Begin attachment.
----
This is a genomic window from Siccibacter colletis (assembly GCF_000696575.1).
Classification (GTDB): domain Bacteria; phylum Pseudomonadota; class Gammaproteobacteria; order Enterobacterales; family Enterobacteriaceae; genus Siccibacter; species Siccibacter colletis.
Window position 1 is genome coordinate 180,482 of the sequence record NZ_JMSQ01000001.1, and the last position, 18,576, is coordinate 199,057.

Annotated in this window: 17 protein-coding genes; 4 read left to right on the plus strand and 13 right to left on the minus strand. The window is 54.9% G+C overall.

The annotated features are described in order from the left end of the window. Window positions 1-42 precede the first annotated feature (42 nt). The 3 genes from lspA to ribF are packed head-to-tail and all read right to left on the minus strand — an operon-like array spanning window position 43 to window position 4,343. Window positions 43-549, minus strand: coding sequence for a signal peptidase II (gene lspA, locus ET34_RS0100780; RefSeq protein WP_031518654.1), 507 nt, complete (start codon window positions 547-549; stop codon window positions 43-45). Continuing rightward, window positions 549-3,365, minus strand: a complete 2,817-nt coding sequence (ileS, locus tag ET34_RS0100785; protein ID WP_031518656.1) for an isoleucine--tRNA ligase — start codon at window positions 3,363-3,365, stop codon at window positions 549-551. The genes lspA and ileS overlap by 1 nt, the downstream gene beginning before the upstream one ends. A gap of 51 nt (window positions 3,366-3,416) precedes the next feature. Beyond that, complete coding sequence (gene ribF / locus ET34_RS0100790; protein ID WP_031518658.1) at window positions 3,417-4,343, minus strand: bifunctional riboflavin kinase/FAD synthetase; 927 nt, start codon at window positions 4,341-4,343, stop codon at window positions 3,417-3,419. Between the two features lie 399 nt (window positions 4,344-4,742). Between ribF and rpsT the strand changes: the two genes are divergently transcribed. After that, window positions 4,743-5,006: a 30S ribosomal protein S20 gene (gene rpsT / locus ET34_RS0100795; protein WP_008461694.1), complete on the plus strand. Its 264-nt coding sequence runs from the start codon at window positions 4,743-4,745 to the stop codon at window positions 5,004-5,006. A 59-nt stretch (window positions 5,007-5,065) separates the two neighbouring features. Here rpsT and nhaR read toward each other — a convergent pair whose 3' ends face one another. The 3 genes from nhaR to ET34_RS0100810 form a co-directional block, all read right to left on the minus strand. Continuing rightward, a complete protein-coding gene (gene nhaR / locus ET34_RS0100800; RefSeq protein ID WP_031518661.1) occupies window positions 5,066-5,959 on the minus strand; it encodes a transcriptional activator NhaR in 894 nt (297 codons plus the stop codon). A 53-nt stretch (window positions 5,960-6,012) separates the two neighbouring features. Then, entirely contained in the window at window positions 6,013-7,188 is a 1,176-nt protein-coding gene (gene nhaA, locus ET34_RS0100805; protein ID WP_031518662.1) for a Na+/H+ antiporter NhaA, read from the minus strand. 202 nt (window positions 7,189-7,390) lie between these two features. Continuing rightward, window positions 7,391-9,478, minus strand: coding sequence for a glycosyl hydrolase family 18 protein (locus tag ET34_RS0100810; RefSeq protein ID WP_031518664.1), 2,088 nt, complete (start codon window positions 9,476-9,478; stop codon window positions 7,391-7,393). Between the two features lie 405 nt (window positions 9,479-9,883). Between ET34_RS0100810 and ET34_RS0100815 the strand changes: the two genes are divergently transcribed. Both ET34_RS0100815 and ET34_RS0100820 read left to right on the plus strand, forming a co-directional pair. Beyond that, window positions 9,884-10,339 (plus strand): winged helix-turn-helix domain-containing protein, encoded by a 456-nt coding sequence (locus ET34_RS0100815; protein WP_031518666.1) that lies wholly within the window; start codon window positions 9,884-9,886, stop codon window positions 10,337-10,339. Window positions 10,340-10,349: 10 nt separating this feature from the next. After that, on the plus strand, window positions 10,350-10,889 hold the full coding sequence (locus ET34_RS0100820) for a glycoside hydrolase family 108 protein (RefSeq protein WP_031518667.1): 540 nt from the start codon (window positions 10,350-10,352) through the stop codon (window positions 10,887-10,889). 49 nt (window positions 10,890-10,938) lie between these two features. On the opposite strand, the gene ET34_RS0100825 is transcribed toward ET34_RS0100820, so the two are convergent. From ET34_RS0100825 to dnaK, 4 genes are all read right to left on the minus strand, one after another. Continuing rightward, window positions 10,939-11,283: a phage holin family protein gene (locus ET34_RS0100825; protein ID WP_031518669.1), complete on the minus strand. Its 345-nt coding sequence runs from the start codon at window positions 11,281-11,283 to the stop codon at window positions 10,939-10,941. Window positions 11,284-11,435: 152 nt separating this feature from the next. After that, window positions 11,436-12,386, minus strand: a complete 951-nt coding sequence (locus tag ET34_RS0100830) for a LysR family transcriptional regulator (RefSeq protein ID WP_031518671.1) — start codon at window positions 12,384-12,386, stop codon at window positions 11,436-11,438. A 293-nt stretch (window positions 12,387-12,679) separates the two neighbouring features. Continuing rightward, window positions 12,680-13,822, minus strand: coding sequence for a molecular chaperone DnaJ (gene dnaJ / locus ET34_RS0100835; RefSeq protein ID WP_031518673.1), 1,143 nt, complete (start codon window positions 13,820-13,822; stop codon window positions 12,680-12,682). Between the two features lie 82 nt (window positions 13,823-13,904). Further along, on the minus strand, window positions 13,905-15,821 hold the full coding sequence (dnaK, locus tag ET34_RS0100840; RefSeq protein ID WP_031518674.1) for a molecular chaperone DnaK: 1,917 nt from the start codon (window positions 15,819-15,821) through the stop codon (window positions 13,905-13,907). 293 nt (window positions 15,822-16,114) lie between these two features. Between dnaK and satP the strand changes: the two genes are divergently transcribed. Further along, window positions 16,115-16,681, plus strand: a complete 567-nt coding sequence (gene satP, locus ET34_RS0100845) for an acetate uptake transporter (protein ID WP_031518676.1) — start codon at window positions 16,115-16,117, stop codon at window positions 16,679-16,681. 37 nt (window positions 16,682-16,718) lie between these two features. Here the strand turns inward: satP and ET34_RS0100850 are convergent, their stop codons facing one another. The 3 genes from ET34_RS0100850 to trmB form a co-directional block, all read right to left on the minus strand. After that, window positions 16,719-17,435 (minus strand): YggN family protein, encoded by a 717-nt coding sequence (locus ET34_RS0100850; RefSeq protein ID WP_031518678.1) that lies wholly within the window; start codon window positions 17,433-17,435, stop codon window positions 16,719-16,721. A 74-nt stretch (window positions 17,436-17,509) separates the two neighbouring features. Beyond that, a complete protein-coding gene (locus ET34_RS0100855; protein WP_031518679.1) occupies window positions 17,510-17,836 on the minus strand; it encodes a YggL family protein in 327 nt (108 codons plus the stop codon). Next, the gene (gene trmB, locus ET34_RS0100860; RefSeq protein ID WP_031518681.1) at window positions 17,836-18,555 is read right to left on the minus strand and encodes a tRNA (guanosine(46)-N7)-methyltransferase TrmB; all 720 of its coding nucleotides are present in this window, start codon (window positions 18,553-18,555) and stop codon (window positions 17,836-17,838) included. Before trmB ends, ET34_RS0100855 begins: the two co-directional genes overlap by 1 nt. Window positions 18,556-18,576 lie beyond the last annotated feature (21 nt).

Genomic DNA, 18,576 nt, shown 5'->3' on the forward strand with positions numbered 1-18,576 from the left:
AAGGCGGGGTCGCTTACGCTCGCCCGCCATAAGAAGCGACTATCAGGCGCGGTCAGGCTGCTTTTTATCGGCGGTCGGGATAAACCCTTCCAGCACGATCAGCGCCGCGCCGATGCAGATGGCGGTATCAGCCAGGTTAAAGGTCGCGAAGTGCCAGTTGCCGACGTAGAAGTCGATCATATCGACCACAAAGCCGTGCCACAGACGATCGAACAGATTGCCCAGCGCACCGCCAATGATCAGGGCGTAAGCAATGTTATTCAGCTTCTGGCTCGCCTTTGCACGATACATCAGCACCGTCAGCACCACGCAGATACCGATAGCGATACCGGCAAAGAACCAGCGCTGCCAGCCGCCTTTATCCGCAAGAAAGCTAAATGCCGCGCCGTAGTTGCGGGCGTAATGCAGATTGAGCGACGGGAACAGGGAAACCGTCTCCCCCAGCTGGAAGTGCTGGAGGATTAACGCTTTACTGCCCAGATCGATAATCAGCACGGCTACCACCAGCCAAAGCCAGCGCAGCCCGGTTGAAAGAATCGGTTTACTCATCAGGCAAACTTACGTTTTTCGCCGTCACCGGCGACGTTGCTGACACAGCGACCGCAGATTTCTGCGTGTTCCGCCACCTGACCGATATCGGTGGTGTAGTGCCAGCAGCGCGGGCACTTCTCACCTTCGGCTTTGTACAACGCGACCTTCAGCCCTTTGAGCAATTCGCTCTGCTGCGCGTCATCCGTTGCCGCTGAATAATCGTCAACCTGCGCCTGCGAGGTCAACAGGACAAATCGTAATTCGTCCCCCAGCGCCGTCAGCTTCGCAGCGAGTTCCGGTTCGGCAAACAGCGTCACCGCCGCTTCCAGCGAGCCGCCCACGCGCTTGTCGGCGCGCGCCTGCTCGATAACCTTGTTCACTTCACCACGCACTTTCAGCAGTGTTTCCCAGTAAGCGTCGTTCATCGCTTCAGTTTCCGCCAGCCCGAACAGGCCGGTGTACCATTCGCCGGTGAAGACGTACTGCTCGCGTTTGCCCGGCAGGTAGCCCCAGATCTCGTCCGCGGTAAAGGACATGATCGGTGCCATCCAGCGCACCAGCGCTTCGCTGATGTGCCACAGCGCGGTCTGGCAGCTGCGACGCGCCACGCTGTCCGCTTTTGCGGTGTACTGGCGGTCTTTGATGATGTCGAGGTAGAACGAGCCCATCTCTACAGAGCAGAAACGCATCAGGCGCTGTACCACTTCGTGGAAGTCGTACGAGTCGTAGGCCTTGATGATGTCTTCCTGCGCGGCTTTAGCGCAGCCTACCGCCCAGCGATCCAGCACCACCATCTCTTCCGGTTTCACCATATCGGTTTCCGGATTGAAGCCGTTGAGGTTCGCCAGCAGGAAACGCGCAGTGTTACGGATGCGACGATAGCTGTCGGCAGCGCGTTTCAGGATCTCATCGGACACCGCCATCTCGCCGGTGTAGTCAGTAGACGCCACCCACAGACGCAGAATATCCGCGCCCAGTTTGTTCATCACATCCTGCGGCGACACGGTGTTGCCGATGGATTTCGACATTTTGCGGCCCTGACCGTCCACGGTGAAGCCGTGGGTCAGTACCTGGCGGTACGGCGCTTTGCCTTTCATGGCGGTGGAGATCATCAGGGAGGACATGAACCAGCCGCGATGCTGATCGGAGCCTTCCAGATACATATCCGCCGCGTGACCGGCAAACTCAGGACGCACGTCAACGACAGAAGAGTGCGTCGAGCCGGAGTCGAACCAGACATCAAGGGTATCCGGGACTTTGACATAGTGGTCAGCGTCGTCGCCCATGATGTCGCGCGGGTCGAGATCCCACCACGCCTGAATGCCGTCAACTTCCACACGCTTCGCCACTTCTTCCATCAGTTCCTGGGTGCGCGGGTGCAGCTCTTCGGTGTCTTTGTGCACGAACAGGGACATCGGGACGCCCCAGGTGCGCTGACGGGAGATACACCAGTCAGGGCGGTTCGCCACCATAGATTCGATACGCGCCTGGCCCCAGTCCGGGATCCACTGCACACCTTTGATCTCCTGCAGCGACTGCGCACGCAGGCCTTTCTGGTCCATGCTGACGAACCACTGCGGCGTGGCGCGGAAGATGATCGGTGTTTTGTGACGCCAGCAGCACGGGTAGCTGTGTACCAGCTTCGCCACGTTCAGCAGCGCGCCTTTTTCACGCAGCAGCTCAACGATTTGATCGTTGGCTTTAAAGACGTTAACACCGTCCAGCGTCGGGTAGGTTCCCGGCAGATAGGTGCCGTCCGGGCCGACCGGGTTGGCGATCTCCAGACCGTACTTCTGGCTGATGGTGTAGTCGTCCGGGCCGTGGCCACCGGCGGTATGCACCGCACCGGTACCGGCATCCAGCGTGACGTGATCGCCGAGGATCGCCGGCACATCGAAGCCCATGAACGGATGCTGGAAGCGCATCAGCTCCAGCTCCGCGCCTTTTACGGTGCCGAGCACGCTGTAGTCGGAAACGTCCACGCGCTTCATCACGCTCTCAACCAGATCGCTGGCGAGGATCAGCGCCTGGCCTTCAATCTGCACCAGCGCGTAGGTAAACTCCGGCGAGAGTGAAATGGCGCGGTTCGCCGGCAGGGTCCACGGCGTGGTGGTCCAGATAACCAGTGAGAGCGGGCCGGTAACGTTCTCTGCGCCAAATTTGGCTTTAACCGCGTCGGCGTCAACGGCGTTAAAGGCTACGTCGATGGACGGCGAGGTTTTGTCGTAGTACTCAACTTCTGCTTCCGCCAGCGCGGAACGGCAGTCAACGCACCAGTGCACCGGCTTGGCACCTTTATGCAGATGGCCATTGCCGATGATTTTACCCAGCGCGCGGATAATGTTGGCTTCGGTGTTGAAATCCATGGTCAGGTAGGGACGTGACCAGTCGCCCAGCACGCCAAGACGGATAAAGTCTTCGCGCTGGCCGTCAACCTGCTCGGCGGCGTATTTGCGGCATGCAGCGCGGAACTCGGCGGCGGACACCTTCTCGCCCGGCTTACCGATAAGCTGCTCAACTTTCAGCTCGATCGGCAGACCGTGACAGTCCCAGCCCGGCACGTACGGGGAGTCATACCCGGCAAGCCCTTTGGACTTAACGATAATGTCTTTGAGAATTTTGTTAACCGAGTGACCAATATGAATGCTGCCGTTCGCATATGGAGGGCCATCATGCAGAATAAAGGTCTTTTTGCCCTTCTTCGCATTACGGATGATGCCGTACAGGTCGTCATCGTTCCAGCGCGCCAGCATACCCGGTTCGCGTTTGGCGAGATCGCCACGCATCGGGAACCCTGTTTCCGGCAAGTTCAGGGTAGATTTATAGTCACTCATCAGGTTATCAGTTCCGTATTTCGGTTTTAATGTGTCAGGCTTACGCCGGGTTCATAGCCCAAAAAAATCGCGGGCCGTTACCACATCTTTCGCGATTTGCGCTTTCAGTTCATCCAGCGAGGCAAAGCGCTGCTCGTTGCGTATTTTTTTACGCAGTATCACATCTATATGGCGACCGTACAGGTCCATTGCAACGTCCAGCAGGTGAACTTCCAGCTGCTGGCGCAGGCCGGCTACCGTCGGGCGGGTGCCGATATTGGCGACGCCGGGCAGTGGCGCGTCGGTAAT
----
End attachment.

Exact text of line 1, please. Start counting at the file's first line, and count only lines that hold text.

This is a genomic window from Siccibacter colletis (assembly GCF_000696575.1).